The EU’s New Proposed Rules on A.I. Are Missing Something
Thus far, most attempts at making policy for artificial intelligence have fallen into one of two camps: either outright bans on certain applications of machine learning—for instance, the facial recognitions bans passed in a few cities in the United States—or very broad, high-level principles that offer no concrete guidance or specific rules, like the “Ethical Principles for Artificial Intelligence” that the Department of Defense adopted in 2020 for developing and implementing A.I. in a responsible, equitable, traceable, reliable, and governable manner. There are obvious drawbacks to both of these approaches: The former seems neither sustainable nor scalable, given the pace with which machine learning is advancing and the extent to which both public and private entities seem eager to adopt it, while the latter often amounts to little more than window-dressing and vague reassurances that policymakers are at least thinking about the big questions posed by automated decision-making.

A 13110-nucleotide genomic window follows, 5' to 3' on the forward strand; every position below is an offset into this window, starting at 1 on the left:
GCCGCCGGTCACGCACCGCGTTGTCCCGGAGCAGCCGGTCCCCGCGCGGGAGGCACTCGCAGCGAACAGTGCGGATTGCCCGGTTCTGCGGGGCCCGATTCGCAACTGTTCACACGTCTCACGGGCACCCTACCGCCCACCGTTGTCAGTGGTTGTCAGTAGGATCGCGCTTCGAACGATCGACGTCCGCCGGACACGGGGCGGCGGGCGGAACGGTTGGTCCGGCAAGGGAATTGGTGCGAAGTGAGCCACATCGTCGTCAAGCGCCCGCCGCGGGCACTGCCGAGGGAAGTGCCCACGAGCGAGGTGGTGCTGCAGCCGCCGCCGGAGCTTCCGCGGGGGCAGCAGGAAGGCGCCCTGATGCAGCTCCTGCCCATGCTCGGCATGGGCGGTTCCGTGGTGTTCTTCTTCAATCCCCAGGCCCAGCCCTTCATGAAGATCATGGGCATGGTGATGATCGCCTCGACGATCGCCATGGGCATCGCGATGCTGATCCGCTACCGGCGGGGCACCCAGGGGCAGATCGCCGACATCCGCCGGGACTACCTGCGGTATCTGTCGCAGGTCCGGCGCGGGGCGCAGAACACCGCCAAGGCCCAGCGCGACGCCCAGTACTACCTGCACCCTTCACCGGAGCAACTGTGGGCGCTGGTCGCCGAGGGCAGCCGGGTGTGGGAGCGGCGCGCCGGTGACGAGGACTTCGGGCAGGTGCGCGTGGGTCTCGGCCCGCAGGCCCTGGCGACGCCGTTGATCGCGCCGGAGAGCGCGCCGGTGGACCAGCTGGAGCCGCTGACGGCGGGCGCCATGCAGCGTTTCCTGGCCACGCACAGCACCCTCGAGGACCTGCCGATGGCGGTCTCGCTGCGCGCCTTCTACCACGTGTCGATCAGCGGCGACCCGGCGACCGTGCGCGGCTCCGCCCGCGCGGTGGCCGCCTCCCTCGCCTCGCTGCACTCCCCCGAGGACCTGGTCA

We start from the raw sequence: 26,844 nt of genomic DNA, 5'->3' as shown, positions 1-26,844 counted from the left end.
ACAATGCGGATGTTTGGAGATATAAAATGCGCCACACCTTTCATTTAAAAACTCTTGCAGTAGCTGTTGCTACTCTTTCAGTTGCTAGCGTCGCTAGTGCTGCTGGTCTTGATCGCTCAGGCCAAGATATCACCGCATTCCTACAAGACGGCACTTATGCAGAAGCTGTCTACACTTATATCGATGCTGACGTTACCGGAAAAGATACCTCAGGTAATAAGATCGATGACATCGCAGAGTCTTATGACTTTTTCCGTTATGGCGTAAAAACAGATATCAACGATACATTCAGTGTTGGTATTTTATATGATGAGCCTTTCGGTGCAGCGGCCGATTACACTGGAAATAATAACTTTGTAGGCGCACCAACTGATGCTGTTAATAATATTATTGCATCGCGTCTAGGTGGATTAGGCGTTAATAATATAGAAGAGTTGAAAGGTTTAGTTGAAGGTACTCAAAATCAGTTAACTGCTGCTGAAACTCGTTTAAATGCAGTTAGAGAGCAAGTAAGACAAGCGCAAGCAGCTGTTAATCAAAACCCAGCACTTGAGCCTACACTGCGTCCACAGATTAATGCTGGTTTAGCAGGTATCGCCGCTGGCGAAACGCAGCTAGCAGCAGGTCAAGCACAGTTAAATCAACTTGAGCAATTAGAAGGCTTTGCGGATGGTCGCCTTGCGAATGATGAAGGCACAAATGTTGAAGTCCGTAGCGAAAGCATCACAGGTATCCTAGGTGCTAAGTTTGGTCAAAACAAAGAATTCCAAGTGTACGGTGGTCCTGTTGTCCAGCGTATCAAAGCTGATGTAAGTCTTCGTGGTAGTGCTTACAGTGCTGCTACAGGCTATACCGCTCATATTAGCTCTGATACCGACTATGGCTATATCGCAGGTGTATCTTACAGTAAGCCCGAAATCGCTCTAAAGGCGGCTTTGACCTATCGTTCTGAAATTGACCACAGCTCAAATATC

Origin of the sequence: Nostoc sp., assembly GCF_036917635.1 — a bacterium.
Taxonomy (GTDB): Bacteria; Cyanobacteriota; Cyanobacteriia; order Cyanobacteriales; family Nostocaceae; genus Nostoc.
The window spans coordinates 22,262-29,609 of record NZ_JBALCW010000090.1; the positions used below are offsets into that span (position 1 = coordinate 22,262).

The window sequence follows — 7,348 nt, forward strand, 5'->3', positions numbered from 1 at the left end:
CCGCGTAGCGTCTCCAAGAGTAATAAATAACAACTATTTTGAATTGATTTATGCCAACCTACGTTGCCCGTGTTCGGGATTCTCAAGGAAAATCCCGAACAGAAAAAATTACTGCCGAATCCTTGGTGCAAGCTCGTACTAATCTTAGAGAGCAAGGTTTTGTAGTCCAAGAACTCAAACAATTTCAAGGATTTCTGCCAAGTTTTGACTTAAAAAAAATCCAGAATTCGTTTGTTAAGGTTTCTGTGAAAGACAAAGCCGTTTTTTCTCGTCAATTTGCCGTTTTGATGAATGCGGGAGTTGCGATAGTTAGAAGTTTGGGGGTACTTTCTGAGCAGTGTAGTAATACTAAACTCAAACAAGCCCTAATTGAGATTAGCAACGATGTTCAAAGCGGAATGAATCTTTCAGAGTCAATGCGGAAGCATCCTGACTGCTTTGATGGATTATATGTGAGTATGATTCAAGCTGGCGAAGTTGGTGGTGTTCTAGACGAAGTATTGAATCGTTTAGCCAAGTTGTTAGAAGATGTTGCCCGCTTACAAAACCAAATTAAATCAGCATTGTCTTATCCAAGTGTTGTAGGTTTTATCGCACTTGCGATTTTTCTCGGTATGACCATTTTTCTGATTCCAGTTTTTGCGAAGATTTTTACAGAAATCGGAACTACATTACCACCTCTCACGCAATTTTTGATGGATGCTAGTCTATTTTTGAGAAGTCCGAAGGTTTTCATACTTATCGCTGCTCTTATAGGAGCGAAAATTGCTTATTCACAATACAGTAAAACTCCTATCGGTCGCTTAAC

That’s why it was such a big deal when the European Commission released its proposed rules for artificial intelligence last week. While the rules are not yet final, the 108-page document “laying down harmonised rules on artificial intelligence” is certainly the closest any regulatory body has come to trying to develop more detailed and nuanced rules for A.I. than just banning certain uses or promise to implement these systems in generally ethical ways. European Commission executive vice president Margrethe Vestager hailed the new document as a set of “landmark rules” and others have since referred to them as “strict” or “ambitious,” or an effort by the EU to become a “super-regulator.”
Ambitious certainly, but it’s not clear how strict the new rules actually are or whether they will, in fact, position the EU to be the dominant voice in A.I. regulation worldwide. For all the detail in the EU draft rules, there’s still so much left undefined and unclear that it’s hard to feel they amount to much more than the Department of Defense’s broad principles. To be sure, the EU drills down into more specifics of what that might look like than the DOD has, but ultimately, still does not get very far towards defining what the proposed mechanisms for oversight and auditing will look like or how they will work.